The danger of culturalism: An open forum

Take the horrific 6th July Asiana airplane crash in San Francisco. Such occurrences, though rare, are not without precedent. To avoid expounding on past crashes, I – and general media – will refer the reader to a pre-collected list in bestselling book Outliers by popular theorist-slash-journalist Malcolm Gladwell.

I read Outliers a year ago and found it interesting and well-researched: two prized qualities in a good read. This was my introduction to the writings of New Yorker journalist Malcolm Gladwell. He argues:

“The single most important variable in determining whether a plane crashes is not the plane, it’s not the maintenance, it’s not the weather, it’s the culture the pilot comes from.” [Salon, emphasis mine]

Admittedly, I did not remember at all the chapter on Korean airplane crashes and likewise failed to link Asiana’s accident to Gladwell or Outliers until stumbling across a recent post on Ask A Korean! (AAK!).

The author debunks Gladwell’s theory by steadily dissecting the chapter claiming that: “Gladwell carefully stacks the deck in favor of case by introducing ultimately irrelevant facts, and omitting potentially relevant facts.” One would do well to read it in full; his final dramatic comment is uncomfortably poignant:

“Culturalism causes real harm. It obfuscates the truth. It creates a diversion from fixing the actual problem. It “other-izes” a huge number of people and make human connection with them impossible. It wipes away individuality, and condemns people to an impossible choice: deny who you are, or suffer the disasters–plane crashes, nuclear meltdowns–for all eternity.”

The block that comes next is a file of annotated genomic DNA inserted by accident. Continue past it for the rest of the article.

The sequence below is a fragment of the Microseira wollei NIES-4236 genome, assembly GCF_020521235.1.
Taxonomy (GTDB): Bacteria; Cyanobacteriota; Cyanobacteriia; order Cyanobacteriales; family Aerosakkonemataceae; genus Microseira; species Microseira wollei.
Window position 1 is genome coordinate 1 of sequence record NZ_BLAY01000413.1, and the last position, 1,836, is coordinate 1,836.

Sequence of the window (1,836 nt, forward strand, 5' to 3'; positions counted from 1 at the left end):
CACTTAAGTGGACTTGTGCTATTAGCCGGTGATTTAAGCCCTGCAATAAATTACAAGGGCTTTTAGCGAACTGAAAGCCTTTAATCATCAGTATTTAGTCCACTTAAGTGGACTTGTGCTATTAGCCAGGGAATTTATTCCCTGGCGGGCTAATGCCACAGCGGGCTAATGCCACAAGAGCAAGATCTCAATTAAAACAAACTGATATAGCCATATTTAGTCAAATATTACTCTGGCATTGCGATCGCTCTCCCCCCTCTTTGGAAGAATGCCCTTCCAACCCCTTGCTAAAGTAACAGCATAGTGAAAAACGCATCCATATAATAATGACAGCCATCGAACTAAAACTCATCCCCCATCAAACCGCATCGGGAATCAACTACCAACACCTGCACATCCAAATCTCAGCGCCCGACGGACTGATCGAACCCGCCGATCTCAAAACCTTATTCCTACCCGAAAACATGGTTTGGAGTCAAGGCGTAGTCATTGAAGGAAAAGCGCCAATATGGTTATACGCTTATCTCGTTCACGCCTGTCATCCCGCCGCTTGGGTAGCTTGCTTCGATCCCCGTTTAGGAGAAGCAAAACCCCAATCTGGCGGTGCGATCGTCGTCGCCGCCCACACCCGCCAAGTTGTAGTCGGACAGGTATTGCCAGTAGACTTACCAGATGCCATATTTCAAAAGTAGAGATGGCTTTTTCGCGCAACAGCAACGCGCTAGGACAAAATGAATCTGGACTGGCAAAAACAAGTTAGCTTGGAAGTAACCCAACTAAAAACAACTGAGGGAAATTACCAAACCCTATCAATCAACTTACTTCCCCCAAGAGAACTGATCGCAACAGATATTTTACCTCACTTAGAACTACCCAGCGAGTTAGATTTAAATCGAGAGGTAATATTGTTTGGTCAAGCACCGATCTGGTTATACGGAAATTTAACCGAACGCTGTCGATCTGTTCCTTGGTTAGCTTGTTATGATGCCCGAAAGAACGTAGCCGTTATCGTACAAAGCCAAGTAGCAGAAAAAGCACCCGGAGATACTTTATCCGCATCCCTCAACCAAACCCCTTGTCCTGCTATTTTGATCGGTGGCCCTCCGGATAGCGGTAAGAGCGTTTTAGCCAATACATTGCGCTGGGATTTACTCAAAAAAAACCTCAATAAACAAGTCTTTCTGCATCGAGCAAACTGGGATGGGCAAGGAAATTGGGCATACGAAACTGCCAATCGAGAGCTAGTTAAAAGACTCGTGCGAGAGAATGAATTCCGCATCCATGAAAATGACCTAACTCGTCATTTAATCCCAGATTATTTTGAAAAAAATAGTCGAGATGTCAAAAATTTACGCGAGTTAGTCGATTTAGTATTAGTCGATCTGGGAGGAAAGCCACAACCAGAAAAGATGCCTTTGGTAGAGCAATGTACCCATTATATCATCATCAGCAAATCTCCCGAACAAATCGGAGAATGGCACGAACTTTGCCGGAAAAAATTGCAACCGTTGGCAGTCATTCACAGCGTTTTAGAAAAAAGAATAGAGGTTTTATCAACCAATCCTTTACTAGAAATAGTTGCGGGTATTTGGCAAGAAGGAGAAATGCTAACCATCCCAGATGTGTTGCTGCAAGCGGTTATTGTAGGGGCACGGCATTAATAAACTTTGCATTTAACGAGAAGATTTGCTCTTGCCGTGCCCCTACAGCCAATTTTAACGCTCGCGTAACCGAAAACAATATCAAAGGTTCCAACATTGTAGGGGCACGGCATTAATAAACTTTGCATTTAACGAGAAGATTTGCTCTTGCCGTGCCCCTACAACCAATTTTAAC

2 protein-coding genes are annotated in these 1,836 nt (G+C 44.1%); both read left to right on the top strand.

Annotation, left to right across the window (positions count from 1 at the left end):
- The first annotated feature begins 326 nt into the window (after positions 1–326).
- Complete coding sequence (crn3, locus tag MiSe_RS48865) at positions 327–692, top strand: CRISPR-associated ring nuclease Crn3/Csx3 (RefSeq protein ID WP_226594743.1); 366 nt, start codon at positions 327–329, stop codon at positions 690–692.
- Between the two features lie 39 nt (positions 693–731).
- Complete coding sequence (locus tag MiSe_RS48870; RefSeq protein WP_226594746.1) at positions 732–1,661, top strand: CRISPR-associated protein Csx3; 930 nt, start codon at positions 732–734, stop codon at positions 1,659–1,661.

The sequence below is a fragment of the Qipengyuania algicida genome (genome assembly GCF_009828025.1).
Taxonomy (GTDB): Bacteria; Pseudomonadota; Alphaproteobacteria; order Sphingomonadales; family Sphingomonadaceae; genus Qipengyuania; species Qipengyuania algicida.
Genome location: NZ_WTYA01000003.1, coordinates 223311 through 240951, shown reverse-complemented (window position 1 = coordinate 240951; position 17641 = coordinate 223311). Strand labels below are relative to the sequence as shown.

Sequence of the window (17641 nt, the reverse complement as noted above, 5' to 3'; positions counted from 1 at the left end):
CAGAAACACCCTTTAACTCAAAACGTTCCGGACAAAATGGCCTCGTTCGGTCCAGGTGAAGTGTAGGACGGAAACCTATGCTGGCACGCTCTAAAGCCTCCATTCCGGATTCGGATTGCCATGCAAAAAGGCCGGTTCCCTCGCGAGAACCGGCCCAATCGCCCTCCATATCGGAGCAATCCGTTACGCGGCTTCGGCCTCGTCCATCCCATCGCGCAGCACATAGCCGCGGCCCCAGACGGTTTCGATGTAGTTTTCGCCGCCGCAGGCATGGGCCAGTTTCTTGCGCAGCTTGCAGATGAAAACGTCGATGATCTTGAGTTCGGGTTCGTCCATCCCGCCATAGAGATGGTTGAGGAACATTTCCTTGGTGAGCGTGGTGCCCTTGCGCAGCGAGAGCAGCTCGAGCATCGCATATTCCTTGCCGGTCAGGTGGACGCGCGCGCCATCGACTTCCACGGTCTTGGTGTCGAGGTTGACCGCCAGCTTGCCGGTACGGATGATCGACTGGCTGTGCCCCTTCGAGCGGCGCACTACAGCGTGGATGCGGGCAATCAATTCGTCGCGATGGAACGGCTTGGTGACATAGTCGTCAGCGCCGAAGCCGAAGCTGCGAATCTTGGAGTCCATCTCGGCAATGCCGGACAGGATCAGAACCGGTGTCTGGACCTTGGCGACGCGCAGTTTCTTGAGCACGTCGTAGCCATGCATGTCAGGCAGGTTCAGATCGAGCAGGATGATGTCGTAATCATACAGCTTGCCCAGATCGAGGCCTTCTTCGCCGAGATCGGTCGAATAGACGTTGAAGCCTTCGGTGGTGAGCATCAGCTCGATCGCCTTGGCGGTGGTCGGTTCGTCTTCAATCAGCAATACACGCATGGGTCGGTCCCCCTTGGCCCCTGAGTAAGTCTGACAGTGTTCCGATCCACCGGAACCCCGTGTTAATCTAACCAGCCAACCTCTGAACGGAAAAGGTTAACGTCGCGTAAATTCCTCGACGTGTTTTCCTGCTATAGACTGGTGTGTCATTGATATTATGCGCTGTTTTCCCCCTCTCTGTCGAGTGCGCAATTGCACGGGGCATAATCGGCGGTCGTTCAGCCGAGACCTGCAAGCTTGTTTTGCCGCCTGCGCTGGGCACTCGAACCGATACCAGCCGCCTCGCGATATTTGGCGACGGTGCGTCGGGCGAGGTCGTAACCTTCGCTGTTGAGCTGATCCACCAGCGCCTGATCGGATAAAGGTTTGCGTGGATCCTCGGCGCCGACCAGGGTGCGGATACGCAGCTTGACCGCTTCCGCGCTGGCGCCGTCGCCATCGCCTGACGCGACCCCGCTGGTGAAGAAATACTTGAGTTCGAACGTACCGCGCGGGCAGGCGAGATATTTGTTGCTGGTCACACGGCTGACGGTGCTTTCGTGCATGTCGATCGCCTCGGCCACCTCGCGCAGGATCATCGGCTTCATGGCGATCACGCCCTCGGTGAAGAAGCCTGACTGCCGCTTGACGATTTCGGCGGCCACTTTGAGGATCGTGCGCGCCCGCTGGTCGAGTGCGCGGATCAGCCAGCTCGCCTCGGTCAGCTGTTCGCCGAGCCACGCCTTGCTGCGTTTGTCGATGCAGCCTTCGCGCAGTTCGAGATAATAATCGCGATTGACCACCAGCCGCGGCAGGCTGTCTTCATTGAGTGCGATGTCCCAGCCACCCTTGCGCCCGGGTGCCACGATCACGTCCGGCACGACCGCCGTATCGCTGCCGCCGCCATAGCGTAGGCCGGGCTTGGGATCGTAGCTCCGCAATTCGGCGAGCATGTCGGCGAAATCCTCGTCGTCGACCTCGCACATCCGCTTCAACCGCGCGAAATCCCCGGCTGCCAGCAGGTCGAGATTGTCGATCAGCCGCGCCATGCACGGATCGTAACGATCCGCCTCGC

His second update contains more detail and reader reactions. Finally Gladwell responds with his usual style, grace, and a tit-for-tat analysis.

Gladwell first refuses original credit for the theory connecting culturalism to avian crashes, then continues point-by-point until he has addressed most of the major charges leveled against his book. The AAK! author, feeling that too many questions are left unanswered, responds in kind.

I post this not to idly share an unresolved debate, to question the research of a respected journalist, or even to exonerate one party over the other. Rather I return to the original point about culturalism.

It is easy to generalize a culture by the actions of a few and through limited, though repeated, observations. In fact, I believe this is something we do in regards to our own cultures.

While not entirely convinced by Gladwell’s argument on culture and aviation, I found the subsequent quibbling between him and AAK! interesting, intelligent, and considerate at the very least. Moreover, I find the Gladwell-AAK! exchange to be a heartwarming display of open-sourced communication and academia.

As any number of respected minds have famously quoted, and which these posts corroborate, critical thought and constructive dialogue are key to progress.

A free press is a wonderful thing.


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